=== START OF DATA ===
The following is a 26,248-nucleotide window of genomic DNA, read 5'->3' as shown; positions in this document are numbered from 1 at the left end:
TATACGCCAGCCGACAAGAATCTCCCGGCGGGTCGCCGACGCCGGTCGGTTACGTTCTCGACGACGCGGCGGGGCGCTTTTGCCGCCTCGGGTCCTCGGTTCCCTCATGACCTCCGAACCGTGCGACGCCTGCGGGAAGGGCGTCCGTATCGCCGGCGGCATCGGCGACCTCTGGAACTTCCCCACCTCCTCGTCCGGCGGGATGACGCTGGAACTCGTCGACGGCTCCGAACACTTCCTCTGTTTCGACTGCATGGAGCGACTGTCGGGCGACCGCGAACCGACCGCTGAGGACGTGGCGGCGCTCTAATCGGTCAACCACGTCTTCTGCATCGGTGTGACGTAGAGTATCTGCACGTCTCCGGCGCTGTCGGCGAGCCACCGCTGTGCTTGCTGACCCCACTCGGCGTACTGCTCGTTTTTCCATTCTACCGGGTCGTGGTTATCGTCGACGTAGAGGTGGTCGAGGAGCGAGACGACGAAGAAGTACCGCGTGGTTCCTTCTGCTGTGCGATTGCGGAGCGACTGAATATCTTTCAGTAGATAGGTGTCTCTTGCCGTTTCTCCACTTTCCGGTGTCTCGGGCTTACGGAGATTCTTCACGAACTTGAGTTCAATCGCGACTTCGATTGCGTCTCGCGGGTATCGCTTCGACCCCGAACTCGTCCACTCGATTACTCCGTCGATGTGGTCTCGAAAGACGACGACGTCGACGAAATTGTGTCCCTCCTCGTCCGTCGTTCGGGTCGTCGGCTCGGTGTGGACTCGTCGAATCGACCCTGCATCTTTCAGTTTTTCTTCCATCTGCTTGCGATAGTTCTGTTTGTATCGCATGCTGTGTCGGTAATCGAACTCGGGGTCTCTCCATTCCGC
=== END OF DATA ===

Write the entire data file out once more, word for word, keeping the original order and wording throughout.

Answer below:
The following is a 26,248-nucleotide window of genomic DNA, read 5'->3' as shown; positions in this document are numbered from 1 at the left end:
TATACGCCAGCCGACAAGAATCTCCCGGCGGGTCGCCGACGCCGGTCGGTTACGTTCTCGACGACGCGGCGGGGCGCTTTTGCCGCCTCGGGTCCTCGGTTCCCTCATGACCTCCGAACCGTGCGACGCCTGCGGGAAGGGCGTCCGTATCGCCGGCGGCATCGGCGACCTCTGGAACTTCCCCACCTCCTCGTCCGGCGGGATGACGCTGGAACTCGTCGACGGCTCCGAACACTTCCTCTGTTTCGACTGCATGGAGCGACTGTCGGGCGACCGCGAACCGACCGCTGAGGACGTGGCGGCGCTCTAATCGGTCAACCACGTCTTCTGCATCGGTGTGACGTAGAGTATCTGCACGTCTCCGGCGCTGTCGGCGAGCCACCGCTGTGCTTGCTGACCCCACTCGGCGTACTGCTCGTTTTTCCATTCTACCGGGTCGTGGTTATCGTCGACGTAGAGGTGGTCGAGGAGCGAGACGACGAAGAAGTACCGCGTGGTTCCTTCTGCTGTGCGATTGCGGAGCGACTGAATATCTTTCAGTAGATAGGTGTCTCTTGCCGTTTCTCCACTTTCCGGTGTCTCGGGCTTACGGAGATTCTTCACGAACTTGAGTTCAATCGCGACTTCGATTGCGTCTCGCGGGTATCGCTTCGACCCCGAACTCGTCCACTCGATTACTCCGTCGATGTGGTCTCGAAAGACGACGACGTCGACGAAATTGTGTCCCTCCTCGTCCGTCGTTCGGGTCGTCGGCTCGGTGTGGACTCGTCGAATCGACCCTGCATCTTTCAGTTTTTCTTCCATCTGCTTGCGATAGTTCTGTTTGTATCGCATGCTGTGTCGGTAATCGAACTCGGGGTCTCTCCATTCCGC